But, what type of file do you need for your e-reader?

Book files

Ebooks come in two main types of file: ePub and Mobi.

If you buy your ebooks direct from the same company that made your reading device, such as Amazon, Apple, or Kobo, you never have to worry about which type of file you should download. They’ll automatically appear on your e-reader or app after you've bought them.

But if you want to buy ebooks from independent bookshops you'll need to know what format suits your particular device. You'll usually have a choice between ePub or Mobi.

  • If you have a Kindle, choose Mobi format
    As well as its own Amazon-only format, the Kindle can also display Mobi books.
    The file names end in .mobi

  • If you have any other reading device, choose ePub format
    Almost every e-reader and ebook app, other than Kindle, can display ePub books.
    The file names end in .epub

Once you know what type of ebook you need, and where to buy them in DRM-free formats, the indie ebook world is your oyster!

All that’s left is to actually read your new books.

Reading your ebooks

How you access your ebooks depends on which e-reader you own:

Kobo

Use an USB cable to connect your e-reader to the computer you downloaded the book to, then move the book file to the correct place on your device.

Kindle

Send your ebook from an approved email address to your Kindle email address, which you can find in your Settings on your e-reader. To authorise your sending email address, locate your Send-to-Kindle settings within your account settings on the Amazon website.

iPad or iPhone

You’ll need to install iBooks and use the app to access your book.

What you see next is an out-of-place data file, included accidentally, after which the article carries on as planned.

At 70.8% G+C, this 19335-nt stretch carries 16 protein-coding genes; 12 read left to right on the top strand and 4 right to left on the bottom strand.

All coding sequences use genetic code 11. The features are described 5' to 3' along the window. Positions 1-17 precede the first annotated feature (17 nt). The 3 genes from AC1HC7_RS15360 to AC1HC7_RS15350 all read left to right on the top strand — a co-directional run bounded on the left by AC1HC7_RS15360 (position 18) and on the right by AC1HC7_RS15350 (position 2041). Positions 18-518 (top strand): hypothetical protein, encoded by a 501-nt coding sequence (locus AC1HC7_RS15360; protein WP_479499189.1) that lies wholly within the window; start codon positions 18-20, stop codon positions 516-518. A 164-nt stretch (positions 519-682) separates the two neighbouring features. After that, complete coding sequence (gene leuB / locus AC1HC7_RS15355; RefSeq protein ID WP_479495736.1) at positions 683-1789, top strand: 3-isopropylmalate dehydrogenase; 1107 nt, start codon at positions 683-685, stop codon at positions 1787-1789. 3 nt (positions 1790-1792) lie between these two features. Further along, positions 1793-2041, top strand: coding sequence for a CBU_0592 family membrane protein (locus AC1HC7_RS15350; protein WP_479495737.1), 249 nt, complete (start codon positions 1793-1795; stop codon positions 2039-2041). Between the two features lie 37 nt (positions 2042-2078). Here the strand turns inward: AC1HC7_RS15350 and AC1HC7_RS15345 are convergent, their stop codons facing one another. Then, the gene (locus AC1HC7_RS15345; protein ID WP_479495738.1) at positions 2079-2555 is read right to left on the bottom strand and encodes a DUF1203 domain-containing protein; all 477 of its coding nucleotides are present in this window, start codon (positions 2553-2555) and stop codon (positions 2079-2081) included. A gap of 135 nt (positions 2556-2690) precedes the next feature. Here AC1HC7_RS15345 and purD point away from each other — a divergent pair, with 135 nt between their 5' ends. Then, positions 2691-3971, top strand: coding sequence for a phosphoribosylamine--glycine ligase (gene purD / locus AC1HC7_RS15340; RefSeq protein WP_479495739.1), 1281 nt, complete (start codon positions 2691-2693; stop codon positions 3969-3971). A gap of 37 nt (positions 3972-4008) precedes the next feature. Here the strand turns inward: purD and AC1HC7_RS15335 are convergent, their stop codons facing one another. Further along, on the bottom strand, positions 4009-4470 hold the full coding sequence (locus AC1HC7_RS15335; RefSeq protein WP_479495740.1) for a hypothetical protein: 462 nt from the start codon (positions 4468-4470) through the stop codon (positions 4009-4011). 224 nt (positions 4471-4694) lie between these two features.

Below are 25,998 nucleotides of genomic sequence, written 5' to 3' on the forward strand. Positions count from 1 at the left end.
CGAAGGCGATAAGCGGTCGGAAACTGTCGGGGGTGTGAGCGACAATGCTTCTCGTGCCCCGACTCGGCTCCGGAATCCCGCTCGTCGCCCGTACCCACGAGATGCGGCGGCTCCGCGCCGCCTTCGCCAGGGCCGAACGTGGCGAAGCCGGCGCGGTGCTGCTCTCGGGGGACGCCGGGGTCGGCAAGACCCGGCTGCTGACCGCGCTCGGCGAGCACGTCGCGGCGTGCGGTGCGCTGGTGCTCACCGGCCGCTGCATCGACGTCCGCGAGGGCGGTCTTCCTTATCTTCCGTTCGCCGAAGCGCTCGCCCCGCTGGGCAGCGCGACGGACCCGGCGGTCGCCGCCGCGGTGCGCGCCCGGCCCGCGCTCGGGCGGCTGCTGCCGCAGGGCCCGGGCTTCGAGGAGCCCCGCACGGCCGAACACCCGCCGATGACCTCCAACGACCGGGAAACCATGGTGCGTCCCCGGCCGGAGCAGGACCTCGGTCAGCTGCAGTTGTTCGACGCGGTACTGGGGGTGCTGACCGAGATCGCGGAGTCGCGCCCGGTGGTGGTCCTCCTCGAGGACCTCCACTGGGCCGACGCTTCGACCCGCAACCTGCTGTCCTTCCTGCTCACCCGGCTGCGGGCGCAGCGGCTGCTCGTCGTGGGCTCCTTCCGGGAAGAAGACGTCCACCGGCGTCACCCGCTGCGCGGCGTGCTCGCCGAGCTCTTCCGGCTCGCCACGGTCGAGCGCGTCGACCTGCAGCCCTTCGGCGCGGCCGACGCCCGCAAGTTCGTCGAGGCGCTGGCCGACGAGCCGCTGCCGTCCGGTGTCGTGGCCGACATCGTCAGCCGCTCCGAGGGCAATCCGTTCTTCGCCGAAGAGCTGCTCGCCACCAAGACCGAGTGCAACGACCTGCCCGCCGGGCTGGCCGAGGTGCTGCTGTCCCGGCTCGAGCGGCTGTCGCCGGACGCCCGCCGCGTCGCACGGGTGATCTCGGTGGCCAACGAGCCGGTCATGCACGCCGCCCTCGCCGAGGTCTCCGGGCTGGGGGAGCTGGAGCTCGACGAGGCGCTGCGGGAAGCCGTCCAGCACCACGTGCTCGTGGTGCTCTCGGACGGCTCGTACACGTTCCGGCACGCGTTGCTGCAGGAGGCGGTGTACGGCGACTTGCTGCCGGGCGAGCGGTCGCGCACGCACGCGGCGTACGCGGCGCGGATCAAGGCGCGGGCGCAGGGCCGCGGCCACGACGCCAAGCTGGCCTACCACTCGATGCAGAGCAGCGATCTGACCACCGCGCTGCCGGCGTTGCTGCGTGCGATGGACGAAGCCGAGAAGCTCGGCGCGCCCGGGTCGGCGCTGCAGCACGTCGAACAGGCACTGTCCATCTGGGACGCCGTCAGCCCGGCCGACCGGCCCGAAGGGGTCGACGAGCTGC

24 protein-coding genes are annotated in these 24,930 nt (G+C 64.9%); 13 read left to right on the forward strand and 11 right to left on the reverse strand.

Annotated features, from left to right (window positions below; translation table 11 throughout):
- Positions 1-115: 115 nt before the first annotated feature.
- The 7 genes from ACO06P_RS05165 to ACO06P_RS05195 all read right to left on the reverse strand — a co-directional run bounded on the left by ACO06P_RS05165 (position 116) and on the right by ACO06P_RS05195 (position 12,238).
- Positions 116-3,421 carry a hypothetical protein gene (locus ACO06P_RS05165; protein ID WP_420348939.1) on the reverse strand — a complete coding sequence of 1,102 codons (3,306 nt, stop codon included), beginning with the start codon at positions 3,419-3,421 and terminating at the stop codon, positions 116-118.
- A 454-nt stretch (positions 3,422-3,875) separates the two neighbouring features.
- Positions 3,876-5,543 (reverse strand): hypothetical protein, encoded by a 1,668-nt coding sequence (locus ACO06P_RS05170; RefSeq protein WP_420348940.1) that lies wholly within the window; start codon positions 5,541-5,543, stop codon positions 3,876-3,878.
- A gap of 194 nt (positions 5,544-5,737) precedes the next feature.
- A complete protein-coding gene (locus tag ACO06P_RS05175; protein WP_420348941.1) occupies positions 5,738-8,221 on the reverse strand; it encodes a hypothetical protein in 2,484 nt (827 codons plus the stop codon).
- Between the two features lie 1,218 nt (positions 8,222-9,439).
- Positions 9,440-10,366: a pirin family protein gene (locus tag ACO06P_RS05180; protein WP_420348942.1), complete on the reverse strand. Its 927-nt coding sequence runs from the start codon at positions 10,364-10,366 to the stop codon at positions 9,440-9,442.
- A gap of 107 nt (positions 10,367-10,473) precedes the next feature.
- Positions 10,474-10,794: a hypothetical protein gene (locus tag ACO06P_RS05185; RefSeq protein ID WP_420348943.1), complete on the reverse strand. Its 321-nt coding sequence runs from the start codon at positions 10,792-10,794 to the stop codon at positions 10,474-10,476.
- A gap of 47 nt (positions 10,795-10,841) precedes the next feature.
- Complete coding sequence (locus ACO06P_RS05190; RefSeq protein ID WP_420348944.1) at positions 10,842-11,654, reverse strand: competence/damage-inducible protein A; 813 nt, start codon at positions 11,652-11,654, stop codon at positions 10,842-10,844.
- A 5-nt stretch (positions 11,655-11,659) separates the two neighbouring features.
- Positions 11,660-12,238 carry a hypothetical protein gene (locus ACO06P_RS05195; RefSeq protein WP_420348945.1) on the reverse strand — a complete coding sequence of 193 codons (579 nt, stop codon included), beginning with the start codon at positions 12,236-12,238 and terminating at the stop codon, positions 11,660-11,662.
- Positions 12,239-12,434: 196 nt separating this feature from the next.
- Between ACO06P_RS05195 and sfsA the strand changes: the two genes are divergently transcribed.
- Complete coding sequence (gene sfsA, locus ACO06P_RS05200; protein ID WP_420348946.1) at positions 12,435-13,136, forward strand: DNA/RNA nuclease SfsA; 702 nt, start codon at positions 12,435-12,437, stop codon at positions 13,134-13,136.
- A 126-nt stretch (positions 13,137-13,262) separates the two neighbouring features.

If these notes aren’t enough, get more information on how to read your ebooks on the most popular devices at The Epubizer.

If you’d rather read on your phone or tablet, you’ll need some suitable software. Here’s an extensive list of e-reading software to suit whatever device you’re using.

There’s a whole world of independent publishing and ebooks out there for you to discover and enjoy. You can find free Public Domain ebooks that are no longer in print (like our Lupin collection), or digital comics by up-and-coming artists, debut novels by amazing authors, and award-winning gems from small indie presses, or famous authors who have regained their books’ rights and are now selling them direct.

Seriously, don’t miss out!

Keeping your DRM-free ebooks safe

Most independent e-bookshops sell you ebooks just like any other product. Once you've paid, it's yours to collect (in this case download) and look after.

If you lose track of them, you may be able to return to the shop later and download them again. But you may also hit an issue where you've reached your download limit, or the file is no longer available, or the shop may have closed in the meantime. It happens!

There are lots of options, though. You can keep your ebooks:

  • On your e-reader

  • On your computer

  • Backed up on an external hard drive or USB stick

  • Stored online with a service such as Dropbox or Google Drive

or … yes:

Store them in your Libreture library and enjoy them with their covers, titles and descriptions displayed perfectly.

Discover a whole new world of indie ebooks!

Store your ebooks, track your reading, and find new favourites with your very own personal Libreture library.

Discover indie ebooks

Store your DRM-free ebooks, track your reading, and find new favourites.

Readers are storing 10,984 DRM-free ebooks with Libreture.